We thank P. Mieczkowski, A. Brandt, E. Malc, M. Vernon, J. Brennan and M. Calabrese for helpful discussions. Major funding was provided by National Institute of Mental Health/National Human Genome Research Institute Center of Excellence for Genome Sciences grants (P50MH090338 and P50HG006582, co-principal investigators F.P.-M.d.V. and P.F.S.). This work was also supported by grants R01GM074175 (principal investigator F.Z.) from the National Institute of General Medical Sciences and K01MH094406 (principal investigator J.J.C.) from the National Institute of Mental Health.

Author information

Affiliations

Authors

Contributions

F.P.-M.d.V., J.J.C., L.M., F.Z., W.S., V.Z. and P.F.S. designed the study, and J.J.C. managed the project. J.J.C. and F.P.-M.d.V. drafted the manuscript, and all authors edited it. D.R.M., G.D.S., T.A.B., R.J.B., M.E.C., S.D.H., N.N.R., J.S.S., R.J.N., C.R.Q. and Y.X. bred the mice and collected tissues. J.D.C., C.J.B., Z.Y. and T.J.G. prepared samples for expression profiling. W.S., F.Z., V.Z., Y.K. and W.W. developed statistical models and conducted analyses. W.V., A.B.L., D.W.T., L.M.T., K.K., J.X., J.P.D., A.P.M. and D.L.A. contributed to data analysis and interpretation. S.H., I.K.P., J.R.W., C.E.W., C.-P.F., Z.Z., J.H., Z.G. and L.M. contributed to pseudogenome construction and RNA-seq read alignment.

Corresponding author

Correspondence to Fernando Pardo-Manuel de Villena.

Ethics declarations

Competing interests

The authors declare no competing financial interests.

Integrated supplementary information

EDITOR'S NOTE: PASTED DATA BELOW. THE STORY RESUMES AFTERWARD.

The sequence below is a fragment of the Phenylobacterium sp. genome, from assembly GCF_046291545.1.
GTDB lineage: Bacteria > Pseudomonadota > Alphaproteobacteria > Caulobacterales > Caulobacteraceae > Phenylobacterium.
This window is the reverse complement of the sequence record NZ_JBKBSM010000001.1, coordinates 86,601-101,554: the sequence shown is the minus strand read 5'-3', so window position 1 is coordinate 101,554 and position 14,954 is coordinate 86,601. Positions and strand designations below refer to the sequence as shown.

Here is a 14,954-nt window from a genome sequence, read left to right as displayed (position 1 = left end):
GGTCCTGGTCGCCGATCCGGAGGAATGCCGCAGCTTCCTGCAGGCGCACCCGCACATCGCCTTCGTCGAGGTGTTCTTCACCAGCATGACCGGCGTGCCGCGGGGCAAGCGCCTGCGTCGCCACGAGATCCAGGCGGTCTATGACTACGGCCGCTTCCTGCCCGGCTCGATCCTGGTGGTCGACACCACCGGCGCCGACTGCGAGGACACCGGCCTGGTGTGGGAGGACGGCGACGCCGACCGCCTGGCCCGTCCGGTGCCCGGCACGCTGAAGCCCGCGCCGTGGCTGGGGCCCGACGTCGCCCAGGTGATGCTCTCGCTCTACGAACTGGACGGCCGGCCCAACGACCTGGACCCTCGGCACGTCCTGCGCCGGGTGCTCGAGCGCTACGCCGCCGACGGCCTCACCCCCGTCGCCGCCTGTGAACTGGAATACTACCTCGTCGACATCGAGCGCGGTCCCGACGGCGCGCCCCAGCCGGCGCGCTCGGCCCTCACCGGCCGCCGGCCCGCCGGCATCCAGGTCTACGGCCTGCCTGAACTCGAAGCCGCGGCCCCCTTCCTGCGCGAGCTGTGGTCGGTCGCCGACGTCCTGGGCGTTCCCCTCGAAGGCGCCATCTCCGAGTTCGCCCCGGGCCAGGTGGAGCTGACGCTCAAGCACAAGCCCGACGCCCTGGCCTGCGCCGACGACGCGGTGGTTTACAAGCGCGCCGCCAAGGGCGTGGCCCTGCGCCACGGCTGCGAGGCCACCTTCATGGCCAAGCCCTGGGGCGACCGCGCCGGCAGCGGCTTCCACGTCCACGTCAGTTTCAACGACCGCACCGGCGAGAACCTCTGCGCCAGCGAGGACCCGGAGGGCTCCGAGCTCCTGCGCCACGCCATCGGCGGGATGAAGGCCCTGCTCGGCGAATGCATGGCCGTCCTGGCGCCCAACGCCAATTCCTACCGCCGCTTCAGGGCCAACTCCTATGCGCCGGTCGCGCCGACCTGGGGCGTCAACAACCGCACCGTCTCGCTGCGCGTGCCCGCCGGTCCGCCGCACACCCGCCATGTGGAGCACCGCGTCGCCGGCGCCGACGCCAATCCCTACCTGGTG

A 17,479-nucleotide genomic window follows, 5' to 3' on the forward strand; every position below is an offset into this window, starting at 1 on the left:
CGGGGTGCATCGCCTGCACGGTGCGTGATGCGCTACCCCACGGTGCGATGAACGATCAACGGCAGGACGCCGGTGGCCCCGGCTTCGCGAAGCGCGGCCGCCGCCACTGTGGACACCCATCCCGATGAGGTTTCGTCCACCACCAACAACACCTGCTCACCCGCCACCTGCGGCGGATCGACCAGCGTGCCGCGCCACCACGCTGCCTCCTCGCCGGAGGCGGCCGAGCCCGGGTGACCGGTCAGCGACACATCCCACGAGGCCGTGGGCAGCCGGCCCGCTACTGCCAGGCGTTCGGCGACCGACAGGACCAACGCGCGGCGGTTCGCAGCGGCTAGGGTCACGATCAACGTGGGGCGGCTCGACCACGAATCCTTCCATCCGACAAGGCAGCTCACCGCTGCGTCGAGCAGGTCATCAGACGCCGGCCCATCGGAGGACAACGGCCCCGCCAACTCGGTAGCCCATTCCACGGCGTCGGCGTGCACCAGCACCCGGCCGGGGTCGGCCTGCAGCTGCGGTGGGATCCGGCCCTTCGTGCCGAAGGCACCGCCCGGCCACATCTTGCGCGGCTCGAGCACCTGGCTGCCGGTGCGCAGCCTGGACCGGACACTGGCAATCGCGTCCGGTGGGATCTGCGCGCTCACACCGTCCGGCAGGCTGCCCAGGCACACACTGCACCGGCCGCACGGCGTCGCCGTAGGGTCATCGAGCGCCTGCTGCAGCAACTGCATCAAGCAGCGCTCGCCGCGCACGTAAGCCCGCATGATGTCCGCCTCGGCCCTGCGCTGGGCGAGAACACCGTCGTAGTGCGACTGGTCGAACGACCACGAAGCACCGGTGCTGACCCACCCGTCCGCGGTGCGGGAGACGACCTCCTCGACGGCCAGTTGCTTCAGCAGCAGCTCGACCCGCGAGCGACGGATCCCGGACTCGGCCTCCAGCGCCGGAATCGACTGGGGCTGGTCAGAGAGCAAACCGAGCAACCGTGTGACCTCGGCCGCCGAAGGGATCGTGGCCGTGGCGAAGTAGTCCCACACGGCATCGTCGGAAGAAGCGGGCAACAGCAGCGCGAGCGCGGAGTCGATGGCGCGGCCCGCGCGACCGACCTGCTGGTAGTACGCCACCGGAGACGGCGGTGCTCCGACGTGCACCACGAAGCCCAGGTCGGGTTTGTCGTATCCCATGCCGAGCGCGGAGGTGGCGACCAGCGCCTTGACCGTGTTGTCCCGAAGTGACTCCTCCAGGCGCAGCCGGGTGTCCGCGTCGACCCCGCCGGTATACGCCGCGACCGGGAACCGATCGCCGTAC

Supplementary Figure 1 Detection of genes with cis regulatory variants.

Allele-specific expression of a gene requires the presence of a genetic or epigenetic variant in cis. This is demonstrated above, where trans-acting factors have equal opportunity to affect both alleles.

Supplementary Figure 2 Joint analysis of total and allele-specific read counts improves power.

For this study, we developed a likelihood-based method to jointly analyze both total read counts (TReC) and allele-specific read counts (ASReC) from inbred and F1 mice. (a) A negative binomial distribution was generated for TReC, and a beta-binomial distribution was used for ASReC. (b) Simulation and real data support the increased power of this joint model (simulation and real data analyses use the same sample size: 24 = 6(AA) + 6(BB) + 6(AB) + 6(BA).

Supplementary Figure 3 Clustering of expression microarray data and shared strain effects across tissues.

(a) All 384 microarrays run across 4 different tissues were entered into a single cluster analysis. Microarray samples cluster first by tissue, followed by cross, parent of origin and sex. (b) Venn diagram showing the number of genes with significant strain effects within at least one cross and the degree to which these strain effects are shared across multiple tissues.

Supplementary Figure 4 Additive expression of Mad1l1.